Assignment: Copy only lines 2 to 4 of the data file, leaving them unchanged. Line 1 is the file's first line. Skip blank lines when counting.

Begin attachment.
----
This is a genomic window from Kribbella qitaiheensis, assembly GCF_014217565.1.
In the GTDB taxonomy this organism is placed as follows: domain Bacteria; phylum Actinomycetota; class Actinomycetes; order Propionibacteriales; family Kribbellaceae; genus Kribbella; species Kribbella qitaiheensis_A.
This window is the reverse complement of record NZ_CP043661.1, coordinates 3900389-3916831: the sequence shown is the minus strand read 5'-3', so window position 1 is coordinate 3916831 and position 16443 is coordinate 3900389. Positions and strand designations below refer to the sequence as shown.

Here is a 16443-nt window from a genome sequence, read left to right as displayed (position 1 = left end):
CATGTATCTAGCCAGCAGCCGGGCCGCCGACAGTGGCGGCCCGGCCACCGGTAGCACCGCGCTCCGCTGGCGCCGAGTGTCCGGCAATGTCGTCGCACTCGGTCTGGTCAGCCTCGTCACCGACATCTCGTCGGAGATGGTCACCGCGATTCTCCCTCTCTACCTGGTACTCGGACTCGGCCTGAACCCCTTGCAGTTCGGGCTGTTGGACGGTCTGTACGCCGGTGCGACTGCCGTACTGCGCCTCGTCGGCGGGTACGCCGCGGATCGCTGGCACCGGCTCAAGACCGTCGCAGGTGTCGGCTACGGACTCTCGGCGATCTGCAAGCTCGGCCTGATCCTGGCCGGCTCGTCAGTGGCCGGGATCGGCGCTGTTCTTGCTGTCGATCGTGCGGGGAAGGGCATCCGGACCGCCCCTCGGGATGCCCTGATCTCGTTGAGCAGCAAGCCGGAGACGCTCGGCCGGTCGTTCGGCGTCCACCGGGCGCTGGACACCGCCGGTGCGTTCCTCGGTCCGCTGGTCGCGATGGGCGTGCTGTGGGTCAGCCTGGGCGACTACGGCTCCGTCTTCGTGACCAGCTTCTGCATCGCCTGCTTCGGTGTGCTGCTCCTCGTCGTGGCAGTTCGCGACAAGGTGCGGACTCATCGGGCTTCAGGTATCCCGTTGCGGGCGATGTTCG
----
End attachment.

In the GTDB taxonomy this organism is placed as follows: domain Bacteria; phylum Actinomycetota; class Actinomycetes; order Propionibacteriales; family Kribbellaceae; genus Kribbella; species Kribbella qitaiheensis_A.
This window is the reverse complement of record NZ_CP043661.1, coordinates 3900389-3916831: the sequence shown is the minus strand read 5'-3', so window position 1 is coordinate 3916831 and position 16443 is coordinate 3900389. Positions and strand designations below refer to the sequence as shown.

Here is a 16443-nt window from a genome sequence, read left to right as displayed (position 1 = left end):